Underactive or overactive pelvic floor?
It can be that the pelvic floor is either underactive, or overactive: this is important, and knowing which one is causing us problems makes all the difference – basically, Kegels alone will make an overactive pelvic floor WORSE.
I have some recommendations for further reading on this (see links for Catherine Middlebrooks, Isa Herreras and Katy Bowman below) but for now I’m going to hand you over to Catherine Middlebrooks of BRB YOGA for more on this:
- For an OVERACTIVE PELVIC FLOOR read her blog post here
- For an UNDERACTIVE PELVIC FLOOR read her blog post here
- For the DIFFERENCE between both read her blogpost here
What can we do?
Alignment and breath
In yoga by its very design, we are already doing loads that goes far to support the pelvic floor. We constantly tune into our alignment which helps enormously to activate the pelvic floor accordingly. We are also focusing on BREATH which makes a key difference too. We practise pelvic floor activation with enormous awareness, and – crucially – we synchronise this awareness with the breath.
Glutes and legs
And of course no muscles work in isolation. We need the legs and glutes underneath, and the core above, to be strong and responsive too keep the pelvic floor in turn strong, in balance and responsive. Come on legs and glutes: support that pelvic floor and all that comes above it! Keep using them as much as you feel you can in pregnancy: being upright (not slouching!), walking loads, swimming: and of course yoga!
We need all of these muscles to be able to RELAX too: this is just as important. Which is why yoga is such a beautifully thorough way to tune into and work with your body. Your yoga class is a huge inspiration to your muscles and ligaments. A little every day is even better.
Shoes v no shoes: Being barefoot and/or NOT wearing shoes with heels helps. This doesn’t just mean high heels: it’s actually difficult to find shoes that have no heel, even runners have a tiny wedge heel which shortens our calf muscles and affects our posture and thus affects our pelvic floor. So being barefoot if you can is good!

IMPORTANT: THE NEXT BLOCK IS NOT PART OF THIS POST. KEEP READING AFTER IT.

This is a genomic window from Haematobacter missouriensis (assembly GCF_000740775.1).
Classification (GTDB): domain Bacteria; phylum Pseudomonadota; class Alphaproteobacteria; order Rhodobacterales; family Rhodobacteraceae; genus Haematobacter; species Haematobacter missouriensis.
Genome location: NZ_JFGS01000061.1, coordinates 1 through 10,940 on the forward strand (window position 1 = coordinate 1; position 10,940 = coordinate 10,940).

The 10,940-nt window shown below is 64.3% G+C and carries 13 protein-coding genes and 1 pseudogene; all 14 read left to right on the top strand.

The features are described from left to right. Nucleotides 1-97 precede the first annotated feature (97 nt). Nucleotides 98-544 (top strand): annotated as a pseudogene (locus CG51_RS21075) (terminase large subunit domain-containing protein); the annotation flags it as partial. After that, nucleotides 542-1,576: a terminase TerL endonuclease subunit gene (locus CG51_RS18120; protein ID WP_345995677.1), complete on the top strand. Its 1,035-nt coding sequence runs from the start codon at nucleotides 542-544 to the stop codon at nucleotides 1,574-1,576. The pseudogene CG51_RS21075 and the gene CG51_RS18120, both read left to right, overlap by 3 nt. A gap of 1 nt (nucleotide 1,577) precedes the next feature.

A note about going to the toilet
Try not to “just-in-case” pee. It confuses the bladder! Take note and see if you are able to hold on for up to 4 hours. And then if you can pee for up to the count of 10 or 12 (count 1000, 2000, 3000 -)
Pregnancy will challenge this, I know and that’s OK – if you gotta go you gotta go!
Use a squatty potty step for good alignment. Any kind of step that elevates your knees higher than your hips will do.
Pelvic floor and core (that rhymes!) work together. In my classes, I instruct about core awareness: and for anyone who is new to yoga or new to my classes, I always say – that this is a fairly technical layer of instruction that might be too much just now: if it is, be patient and let the understanding come. In time we get used to practising these exercises along with deep the core muscles.
Bear with me: when I talk about “the core” I’m referring to what gets called TVA: the Transverse Abdominals, which are your deepest-most core muscles, under your rectus abdominus (six-pack!) and your oblique muscles; for our purposes, we are interested in where they cross your lower abdomen, below your navel: your zipper area, if you were wearing a pair of low-slung jeans (like they had in the nineties). The approach is not to suck in your entire belly (you kind of can’t anyway if you’re pregnant, cos of lovely growing bump!) but to isolate a fairly subtle engagement of these deep muscles in your low abdomen, above your groin, below your navel, and to combine your awareness of them with the pelvic floor exercises. Place your fingers here: and exhale sharply. See if you can feel the muscles here gathering. Or, in the all-fours position, hover the knees above the floor about an inch or two, we can really begin feel these deep, “zipper area muscles” firing. Even if you can’t feel it firing for sure: just pretend. It will come.